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Estate Planning


A Maryland Will is an essential part of a Maryland Estate Plan. Many people are under the mistaken belief that their family will be able to take care of their asset distribution, as they want it to be done. Without a Maryland Will, the State of Maryland will distribute their assets in accordance with the state's intestate statutes. This often produces undesired results and leaves your spouse without the ability to manage the family's assets.

If you own property, have children, have recently been married or divorced, or want to make a gift or a bequest to someone it is important to create or update your Maryland Will. Our estate planning attorneys will insure that your property is distributed according to your wishes.

Our experience often enables our clients to eliminate estate taxes or death taxes and avoid the costs, fees, and publicity associated with probate. With a Maryland Revocable Trust or Maryland Living Trust, you may avoid probate. If you have a trust you need a special type of will called a Pour-over Will that will distribute property to your trust. This document is similar to a Maryland Will in that it describes what happens to your property in the event of your death. A Trust is not necessary for everyone and only after an analysis of your goals and assets can the proper decision be made. We would be happy to do a free evaluation of your current situation to see what is the proper set of documents for your Maryland Estate Planning needs.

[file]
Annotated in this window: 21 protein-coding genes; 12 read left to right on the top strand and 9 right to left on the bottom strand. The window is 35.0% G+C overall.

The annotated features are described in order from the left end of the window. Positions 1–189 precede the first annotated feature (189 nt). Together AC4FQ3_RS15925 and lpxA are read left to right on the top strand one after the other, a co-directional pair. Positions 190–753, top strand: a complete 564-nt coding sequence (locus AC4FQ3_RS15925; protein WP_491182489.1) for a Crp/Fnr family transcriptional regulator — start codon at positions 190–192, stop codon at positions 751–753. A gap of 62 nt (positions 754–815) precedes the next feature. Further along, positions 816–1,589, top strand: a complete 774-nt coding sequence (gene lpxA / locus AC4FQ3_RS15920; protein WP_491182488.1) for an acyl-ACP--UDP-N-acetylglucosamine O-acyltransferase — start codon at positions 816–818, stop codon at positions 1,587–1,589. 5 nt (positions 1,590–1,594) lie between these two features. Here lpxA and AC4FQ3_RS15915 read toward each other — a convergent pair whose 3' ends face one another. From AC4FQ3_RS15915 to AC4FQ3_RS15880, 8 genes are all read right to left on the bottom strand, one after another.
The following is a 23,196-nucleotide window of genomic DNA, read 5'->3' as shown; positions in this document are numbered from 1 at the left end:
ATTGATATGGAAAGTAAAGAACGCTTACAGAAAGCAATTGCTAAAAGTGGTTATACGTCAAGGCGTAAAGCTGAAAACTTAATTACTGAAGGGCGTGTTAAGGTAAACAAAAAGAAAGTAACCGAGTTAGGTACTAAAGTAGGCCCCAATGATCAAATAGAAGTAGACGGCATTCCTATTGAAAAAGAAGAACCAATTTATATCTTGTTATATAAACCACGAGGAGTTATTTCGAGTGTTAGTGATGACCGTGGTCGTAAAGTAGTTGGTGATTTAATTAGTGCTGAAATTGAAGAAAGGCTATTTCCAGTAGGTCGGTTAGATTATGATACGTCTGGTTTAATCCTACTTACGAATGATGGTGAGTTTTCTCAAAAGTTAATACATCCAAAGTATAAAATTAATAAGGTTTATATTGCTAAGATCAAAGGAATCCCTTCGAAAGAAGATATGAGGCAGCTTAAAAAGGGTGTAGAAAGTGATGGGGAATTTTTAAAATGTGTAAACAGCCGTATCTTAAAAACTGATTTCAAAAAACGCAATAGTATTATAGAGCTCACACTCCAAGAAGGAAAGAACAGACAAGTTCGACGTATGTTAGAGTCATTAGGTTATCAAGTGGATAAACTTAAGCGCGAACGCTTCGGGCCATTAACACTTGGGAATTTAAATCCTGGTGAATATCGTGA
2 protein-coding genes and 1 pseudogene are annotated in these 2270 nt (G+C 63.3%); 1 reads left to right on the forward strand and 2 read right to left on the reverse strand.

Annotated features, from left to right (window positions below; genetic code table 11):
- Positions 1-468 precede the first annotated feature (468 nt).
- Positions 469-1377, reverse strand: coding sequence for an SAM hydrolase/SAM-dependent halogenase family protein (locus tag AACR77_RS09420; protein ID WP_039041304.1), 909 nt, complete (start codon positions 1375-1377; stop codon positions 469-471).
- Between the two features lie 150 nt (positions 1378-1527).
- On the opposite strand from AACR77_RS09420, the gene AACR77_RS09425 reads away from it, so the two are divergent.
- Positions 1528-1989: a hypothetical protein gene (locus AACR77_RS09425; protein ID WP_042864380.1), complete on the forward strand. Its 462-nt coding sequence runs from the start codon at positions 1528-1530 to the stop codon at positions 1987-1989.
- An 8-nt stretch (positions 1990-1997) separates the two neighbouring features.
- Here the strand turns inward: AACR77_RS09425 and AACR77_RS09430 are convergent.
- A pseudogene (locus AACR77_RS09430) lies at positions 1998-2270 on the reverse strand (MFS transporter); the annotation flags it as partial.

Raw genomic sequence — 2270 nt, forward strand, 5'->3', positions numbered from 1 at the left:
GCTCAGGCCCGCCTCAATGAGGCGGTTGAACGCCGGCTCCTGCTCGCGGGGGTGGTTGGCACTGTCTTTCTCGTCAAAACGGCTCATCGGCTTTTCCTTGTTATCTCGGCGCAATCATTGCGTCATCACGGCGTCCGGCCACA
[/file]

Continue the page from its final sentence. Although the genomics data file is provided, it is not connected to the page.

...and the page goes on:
Power of Attorney

If you grant someone your power of attorney, you are giving that person legal authority to act on your behalf. You usually grant this authority by signing a written document, simply called a power of attorney.

When you grant power of attorney to another person, you are called the principal. The person who can act on your behalf is called the agent, or sometimes the attorney-in-fact.

You would use a power of attorney when you want to grant someone else the power to make decisions for you, usually if you are elderly, sick, planning to be out of the state or country, or otherwise unable to act on your own behalf. A power of attorney is most often used in situations involving finances, health care and real estate, but may be used in other situations as well. It can be made to become effective either immediately or upon your disability.


A Maryland Guardianship attorney or Lawyer helps families deal with incapacitated family members or allows others to take care of minor children. Sometimes companies or individuals take advantage of the elderly and obtain guardianships in an effort to take control of the persons assets. In these cases a dispute may arise and the individual may have created liability for their actions against the elderly person. A Maryland Guardianship Attorney work with Families involved with Maryland Guardianships.

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